On this second week of Sexual Assault Awareness Month, the Metro Transit Police Department (MTPD) is joining transit police departments around the world to raise awareness of the issue of sexual harassment and assault on public transportation.
Through increased police visibility and customer awareness programs, the joint operation, called Global Guardian, is designed to send a message that sexual misconduct will not be tolerated on public transit.
“Every customer has the right to expect a safe ride without fear of being assaulted or harassed in any way," said Metro Transit Police Chief Ron Pavlik. "Through Global Guardian and our ongoing efforts, we are putting would-be harassers on notice that sexually inappropriate behavior will not be tolerated on Metro.”
Other transit police agencies participating in Global Guardian include British Transport Police (BTP), Transport for London (TfL), Metropolitan Police Service (London), Metro Vancouver Transit Police, Bay Area Rapid Transit Police (San Francisco), and Massachusetts Bay Transportation Authority (Boston).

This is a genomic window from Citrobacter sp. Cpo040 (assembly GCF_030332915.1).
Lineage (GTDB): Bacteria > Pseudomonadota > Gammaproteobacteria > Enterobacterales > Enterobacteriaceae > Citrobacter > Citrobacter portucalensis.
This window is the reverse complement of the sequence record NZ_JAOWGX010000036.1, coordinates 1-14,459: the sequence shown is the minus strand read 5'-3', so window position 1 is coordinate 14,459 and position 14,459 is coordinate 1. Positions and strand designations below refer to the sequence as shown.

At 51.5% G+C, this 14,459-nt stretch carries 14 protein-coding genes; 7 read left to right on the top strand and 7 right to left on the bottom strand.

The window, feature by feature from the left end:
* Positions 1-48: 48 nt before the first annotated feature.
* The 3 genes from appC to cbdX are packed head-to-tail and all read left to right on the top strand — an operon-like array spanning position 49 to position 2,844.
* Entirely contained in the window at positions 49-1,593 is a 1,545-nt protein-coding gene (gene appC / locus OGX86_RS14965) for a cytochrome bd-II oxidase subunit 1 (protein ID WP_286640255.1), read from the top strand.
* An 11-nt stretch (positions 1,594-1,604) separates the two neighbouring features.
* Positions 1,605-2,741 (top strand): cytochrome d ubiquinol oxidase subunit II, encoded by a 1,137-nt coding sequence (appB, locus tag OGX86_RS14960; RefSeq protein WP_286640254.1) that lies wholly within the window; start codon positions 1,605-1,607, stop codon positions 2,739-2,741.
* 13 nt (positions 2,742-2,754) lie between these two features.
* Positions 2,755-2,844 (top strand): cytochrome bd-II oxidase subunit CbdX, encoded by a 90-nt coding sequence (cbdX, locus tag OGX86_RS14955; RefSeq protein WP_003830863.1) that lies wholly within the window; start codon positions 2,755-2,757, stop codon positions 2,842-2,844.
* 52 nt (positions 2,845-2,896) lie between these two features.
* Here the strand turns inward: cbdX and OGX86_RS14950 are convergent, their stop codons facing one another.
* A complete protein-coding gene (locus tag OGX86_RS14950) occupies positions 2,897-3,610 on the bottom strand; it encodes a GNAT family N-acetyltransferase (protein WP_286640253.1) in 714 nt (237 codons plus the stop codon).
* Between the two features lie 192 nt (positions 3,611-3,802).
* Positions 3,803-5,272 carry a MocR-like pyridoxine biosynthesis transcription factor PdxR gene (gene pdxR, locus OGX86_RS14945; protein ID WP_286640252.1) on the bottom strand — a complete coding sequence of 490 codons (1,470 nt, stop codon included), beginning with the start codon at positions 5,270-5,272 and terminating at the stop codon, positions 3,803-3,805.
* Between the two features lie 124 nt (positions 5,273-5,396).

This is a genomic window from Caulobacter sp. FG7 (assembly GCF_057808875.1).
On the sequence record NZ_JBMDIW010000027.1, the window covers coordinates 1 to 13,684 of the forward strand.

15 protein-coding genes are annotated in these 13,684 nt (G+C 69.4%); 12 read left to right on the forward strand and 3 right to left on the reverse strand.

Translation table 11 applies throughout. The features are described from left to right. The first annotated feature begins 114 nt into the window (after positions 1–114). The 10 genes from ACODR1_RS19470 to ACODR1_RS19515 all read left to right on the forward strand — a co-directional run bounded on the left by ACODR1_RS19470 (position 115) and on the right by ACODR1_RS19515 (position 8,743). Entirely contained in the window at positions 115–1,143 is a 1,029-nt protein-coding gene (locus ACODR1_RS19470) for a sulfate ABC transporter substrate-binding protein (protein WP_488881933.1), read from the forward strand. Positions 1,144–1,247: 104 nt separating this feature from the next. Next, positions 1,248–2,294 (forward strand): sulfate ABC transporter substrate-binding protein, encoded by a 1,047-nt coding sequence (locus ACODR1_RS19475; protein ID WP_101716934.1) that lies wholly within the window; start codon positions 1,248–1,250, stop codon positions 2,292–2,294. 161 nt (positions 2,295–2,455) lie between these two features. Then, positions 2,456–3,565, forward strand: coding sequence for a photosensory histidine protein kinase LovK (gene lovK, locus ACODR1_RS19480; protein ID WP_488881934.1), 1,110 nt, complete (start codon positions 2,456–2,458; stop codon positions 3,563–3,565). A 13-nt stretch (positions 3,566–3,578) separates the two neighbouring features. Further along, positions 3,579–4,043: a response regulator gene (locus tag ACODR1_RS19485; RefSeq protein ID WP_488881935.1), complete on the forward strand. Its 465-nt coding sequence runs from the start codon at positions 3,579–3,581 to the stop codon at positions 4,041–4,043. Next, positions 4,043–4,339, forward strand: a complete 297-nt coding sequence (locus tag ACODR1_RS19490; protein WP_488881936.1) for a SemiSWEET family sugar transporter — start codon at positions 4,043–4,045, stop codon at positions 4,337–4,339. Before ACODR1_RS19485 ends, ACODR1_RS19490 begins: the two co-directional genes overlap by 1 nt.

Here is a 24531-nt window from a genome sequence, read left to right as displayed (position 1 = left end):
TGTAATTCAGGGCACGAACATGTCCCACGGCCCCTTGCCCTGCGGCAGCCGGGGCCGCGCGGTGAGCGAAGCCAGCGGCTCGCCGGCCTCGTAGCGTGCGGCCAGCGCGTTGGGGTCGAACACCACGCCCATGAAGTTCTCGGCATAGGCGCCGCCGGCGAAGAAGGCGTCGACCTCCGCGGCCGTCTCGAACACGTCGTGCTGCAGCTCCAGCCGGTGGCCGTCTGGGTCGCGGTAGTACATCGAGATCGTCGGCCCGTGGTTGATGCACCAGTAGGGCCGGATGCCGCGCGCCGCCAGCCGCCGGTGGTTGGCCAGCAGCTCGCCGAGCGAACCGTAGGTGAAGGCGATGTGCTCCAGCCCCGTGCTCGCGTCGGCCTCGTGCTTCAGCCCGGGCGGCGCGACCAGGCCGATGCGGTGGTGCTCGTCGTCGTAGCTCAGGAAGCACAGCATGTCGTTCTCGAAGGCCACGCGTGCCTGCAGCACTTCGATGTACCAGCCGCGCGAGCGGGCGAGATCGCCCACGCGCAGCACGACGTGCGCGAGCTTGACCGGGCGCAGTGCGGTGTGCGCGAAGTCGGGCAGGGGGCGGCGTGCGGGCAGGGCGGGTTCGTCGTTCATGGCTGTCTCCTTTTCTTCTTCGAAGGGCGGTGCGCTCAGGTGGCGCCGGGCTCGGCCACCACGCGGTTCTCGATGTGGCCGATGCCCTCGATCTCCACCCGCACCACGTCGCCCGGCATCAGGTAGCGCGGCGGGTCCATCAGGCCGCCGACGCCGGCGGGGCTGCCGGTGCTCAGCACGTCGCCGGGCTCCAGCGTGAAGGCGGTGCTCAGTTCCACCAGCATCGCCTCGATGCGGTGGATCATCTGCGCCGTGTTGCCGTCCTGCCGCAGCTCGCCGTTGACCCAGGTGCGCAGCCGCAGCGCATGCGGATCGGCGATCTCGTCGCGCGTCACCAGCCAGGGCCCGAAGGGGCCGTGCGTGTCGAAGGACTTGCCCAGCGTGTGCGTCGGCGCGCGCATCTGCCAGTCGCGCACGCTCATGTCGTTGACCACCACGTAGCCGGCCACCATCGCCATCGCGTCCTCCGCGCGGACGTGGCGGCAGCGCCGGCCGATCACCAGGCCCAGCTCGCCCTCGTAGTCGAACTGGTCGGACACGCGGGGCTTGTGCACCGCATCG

Together with local advocacy groups, Metro has successfully implemented a number of tools to help victims of sexual harassment or assault report their experiences, including a web-based reporting form, enhanced training for police and front-line employees, on-system advertising and public reporting of trends. In addition, last year Metro supplemented their 24-hour police emergency phone line ( 202-962-2121) with a text tips feature that enables riders to communicate with Transit Police via text message to MyMTPD (696873).
"Stop Street Harassment applauds WMATA for taking a comprehensive approach to addressing sexual harassment on its transit system, including by tracking verbal harassment and looking for patterns, informing riders how to make reports, and training employees to be more aware of – and sensitive to – the issue,” said Holly Kearl, founder and executive director of Stop Street Harassment. “Sexual harassment is a problem on transit systems worldwide and we hope that other cities will look to WMATA as a model."
“We are truly appreciative of the support we have received from the advocacy community to improve our tracking and response to sexual harassment and assault concerns,” Pavlik said. “If someone has made you feel uncomfortable or harmed you in any way, we want to hear from you, even if it’s not a crime. Telling Transit Police about your experience can help our detectives identify trends and prevent others from becoming victims.”